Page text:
€500 million farm aid package announced

The farm aid package announced by the Commission (in the form of Vice-President Jyrki Katainen in the absence of Commissioner Hogan due to illness) at the extraordinary Agriculture Council yesterday exceeded the expectations raised by the Presidency background paper in a number of respects (the elements of which related to dairying I discussed in this post), but fell short of what some Ministers had sought and what the farm organisations deemed satisfactory. The Council’s conclusions can be accessed here.
In my view, the package is a measured response to the difficulties in some specific farm sectors and, indeed, the Commissioner has held his nerve in the face of demonstrations and protests.

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Hold your nerve, Commissioner!

An extraordinary meeting of the Agriculture Council will be held tomorrow Monday 7 September to discuss the difficult situation on agricultural markets. The Luxembourg Presidency has floated a number of ideas for discussion to address problems in the dairy, pork and fruit and vegetable markets, and the Commissioner is expected to table a package of measures.
Farmers will be out in force in Brussels to make their case for further assistance to the sector. In this post, I look at the options being discussed to address the dairy situation in particular. In a separate post, I examine the background to the milk market situation to explain why farmers will be protesting in Brussels tomorrow.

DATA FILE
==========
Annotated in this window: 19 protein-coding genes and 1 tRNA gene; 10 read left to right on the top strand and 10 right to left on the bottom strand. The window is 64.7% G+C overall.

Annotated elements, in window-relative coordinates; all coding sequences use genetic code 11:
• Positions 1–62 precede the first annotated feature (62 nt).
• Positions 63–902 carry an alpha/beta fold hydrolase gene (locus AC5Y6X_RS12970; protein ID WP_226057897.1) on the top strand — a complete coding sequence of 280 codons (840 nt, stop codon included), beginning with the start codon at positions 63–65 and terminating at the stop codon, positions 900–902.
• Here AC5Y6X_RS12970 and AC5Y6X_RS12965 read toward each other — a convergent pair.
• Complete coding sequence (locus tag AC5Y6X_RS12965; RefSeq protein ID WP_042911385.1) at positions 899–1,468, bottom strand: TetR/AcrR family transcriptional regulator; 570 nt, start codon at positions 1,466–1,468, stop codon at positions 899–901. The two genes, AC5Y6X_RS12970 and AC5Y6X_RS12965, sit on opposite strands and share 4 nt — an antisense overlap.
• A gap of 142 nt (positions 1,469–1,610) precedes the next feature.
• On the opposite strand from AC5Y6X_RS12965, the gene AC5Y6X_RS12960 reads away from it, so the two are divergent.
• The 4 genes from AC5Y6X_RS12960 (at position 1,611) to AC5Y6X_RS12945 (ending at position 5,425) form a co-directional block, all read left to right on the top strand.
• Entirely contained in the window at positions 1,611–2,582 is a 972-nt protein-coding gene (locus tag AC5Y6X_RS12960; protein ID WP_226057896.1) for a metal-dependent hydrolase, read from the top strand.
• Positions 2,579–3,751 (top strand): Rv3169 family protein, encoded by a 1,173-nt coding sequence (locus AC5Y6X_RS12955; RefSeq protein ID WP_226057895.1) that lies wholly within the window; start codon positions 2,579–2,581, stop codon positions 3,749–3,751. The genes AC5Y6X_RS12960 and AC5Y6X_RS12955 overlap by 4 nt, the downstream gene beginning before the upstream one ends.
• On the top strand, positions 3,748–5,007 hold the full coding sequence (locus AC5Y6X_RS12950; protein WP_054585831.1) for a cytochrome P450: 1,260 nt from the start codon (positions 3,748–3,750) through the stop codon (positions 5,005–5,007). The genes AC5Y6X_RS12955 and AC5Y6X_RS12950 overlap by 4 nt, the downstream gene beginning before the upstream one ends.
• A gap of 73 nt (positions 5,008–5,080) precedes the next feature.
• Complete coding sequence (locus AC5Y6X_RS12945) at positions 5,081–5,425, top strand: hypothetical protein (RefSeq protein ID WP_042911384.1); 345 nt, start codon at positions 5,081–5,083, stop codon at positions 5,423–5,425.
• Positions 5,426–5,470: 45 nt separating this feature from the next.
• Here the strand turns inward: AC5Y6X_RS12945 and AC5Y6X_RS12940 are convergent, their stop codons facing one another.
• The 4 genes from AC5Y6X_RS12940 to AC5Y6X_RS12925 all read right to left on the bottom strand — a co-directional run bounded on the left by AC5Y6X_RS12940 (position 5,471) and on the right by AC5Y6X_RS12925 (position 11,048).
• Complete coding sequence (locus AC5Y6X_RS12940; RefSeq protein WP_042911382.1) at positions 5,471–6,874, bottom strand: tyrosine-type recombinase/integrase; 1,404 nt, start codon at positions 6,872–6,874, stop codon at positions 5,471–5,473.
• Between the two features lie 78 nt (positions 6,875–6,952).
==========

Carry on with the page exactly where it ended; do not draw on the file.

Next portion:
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The end of export subsidies?

Well, not quite. But with the publication of the final texts of the CAP political agreement last week we can now scrutinise the detail and fine print. Changes to the language on export subsidies in the single Common Market Organisation regulation go further than before in limiting the future use of export subsidies, without quite taking the final step of eliminating them altogether.
I previously discussed the EU’s use of export subsidies in this post last year. I highlighted both the sharp fall in the use of export subsidies by the EU, the high cost to taxpayers and citizens of using this instrument to support market prices and farm incomes and the growing political support for their abolition.

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